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The President. Founders Intentions The president would speak for the nation in terms of foreign affairs Be a more constant presence than the Congress.

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Presentation on theme: "The President. Founders Intentions The president would speak for the nation in terms of foreign affairs Be a more constant presence than the Congress."— Presentation transcript:

1 The President

2 Founders Intentions The president would speak for the nation in terms of foreign affairs Be a more constant presence than the Congress that was often out of session Represent the nation as a whole

3 In order to be president … (qualifications) The president must be at least 35 years old a natural-born citizen have lived in the United States at least 14 years.

4 How he or she gets elected … Americans vote for president every four years on the first Tuesday after the first Monday in November. That popular vote chooses delegates to the Electoral College, which actually elects the president in December. (more on this later)

5 Time, Wage and Benefits Four years. The president cannot serve more than two terms. Yearly salary: $400,000. Includes a $50,000 expense allowance $190,000 lifetime pension Lifetime secret service Lifetime health care plan

6 Succession Line of succession… Vice Pres. (Joe Biden) Speaker of House (Nancy Pelosi) Pres. Pro Tempore of the Senate (Robert Byrd) Sec. Of State (Hillary Clinton) Sec. Of Treasury (Tim Geithner) Sec. Of Defense (Robert Gates) If a president dies, resigns, is disabled, or is removed from office, the Vice president assumes the office. This has occurred nine times Backup qbs- 1.Tyler replaced Harrison (1841, death ) 2. Fillmore replaced Taylor. 3. Johnson replaced Lincoln. 4. Arthur replaced Garfield. 5. T. Roosevelt replaced McKinley. 6. Coolidge replaced Harding. 7. Truman replaced FDR. 8. LBJ replaced JFK. 9. Ford replaced Nixon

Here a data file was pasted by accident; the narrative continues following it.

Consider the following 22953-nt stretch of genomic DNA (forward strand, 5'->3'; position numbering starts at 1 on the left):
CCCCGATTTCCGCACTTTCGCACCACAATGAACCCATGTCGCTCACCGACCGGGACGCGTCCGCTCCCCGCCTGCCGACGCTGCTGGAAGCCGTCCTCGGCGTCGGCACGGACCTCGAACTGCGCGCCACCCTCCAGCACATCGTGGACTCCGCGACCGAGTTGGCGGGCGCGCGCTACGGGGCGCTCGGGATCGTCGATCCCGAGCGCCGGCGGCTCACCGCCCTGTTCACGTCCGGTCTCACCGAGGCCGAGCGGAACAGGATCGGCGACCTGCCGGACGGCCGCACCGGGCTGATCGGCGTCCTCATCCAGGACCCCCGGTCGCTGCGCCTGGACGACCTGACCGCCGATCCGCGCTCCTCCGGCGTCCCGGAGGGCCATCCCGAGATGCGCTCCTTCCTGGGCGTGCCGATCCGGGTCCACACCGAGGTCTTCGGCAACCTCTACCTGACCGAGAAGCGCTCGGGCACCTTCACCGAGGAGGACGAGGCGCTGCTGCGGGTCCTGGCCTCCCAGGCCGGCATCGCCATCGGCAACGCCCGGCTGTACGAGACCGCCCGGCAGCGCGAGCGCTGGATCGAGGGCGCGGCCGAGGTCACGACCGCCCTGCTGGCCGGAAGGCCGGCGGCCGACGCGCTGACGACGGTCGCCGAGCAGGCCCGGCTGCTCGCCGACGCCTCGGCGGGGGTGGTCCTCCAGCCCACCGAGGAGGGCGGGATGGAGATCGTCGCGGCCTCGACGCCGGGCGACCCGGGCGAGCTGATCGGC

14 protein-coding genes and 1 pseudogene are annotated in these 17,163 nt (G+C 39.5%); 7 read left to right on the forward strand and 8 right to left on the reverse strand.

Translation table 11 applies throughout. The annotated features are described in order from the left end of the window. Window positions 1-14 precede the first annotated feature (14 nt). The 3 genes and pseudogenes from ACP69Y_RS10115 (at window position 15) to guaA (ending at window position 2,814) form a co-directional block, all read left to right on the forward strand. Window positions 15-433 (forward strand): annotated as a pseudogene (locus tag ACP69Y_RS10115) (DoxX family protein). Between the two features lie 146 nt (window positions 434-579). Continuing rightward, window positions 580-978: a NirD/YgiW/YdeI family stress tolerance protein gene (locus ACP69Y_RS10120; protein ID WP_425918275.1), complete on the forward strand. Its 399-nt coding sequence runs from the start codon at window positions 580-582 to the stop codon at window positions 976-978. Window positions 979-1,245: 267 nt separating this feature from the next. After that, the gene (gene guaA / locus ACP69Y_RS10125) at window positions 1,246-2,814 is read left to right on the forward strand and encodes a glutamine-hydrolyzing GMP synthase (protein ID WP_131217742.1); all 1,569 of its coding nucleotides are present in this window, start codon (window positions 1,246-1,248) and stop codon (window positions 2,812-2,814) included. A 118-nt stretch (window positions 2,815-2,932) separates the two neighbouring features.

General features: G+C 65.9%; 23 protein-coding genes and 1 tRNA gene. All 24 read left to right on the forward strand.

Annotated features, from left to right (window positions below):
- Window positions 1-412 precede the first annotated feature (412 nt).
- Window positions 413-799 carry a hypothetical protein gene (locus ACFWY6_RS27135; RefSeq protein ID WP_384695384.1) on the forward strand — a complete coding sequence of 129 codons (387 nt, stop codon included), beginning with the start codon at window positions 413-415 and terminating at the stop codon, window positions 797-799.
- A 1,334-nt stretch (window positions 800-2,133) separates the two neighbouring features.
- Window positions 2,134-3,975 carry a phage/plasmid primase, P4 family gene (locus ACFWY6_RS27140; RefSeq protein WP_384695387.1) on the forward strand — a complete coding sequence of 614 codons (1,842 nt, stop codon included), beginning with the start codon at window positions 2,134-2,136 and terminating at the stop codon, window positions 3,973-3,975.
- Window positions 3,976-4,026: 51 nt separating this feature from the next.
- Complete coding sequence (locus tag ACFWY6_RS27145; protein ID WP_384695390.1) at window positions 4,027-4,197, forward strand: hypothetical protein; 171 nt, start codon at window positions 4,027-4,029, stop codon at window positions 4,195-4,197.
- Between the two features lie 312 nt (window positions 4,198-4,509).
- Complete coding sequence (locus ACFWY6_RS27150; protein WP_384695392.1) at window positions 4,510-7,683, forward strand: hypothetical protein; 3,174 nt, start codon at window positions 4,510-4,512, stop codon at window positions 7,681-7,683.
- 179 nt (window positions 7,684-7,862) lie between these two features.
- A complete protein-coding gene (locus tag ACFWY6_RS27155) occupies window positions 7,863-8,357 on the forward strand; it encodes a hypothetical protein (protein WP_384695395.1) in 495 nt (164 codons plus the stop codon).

7 Organization of the Constitution

8 Job description The Constitution assigns the president two roles: chief executive of the federal government and Commander in Chief of the armed forces. 1. As Commander in Chief, the president has the authority to send troops into combat, and is the only one who can decide whether to use nuclear weapons. 2. As chief executive, he enforces laws, treaties, and court rulings ; develops federal policies ; prepares the national budget ; and nominates federal officials. He also approves or vetoes acts of Congress and grants pardons.

9 Constitutional Powers The presidents responsibilities and powers are defined in Article II of the Constitution. Art. II, sec. I The executive power shall be invested in a President of the United States of America. The Commander in Chief Art. II, sec. II, subsec. I The President has be the Commander in Chief of the army, navy of the United States and the militia of the several states. Make treaties Art. II, sec. II, subsec. II …With the advice and consent of the senate make treaties.

10 Constitutional Powers cont. Make appointments Art. II, sec. II, subsec II … Shall nominate with consent of the senate, ambassadors, judges, etc. Recess appointments Art II, sec II, subsec III Fill vacancies of judges and other posts on a temp. basis. State of the Union Art II, sec III Time to time give congress information of the state of the union and recommendations.

11 Presidents Job Description Besides being the Commander in Chief, the president is also the chief executive. This is a rather vague term and rightly so. As mentioned earlier as Chief executive he/she enforces laws, treaties, and court rulings ; develops federal policies ; proposes the national budget ; and appoints federal officials. In order to do all of these jobs the executive branch and the legislative branch have developed a rather large group of agencies to help him or her carry out their duties. This group is known as a bureaucracy. Next is a list of the executive offices….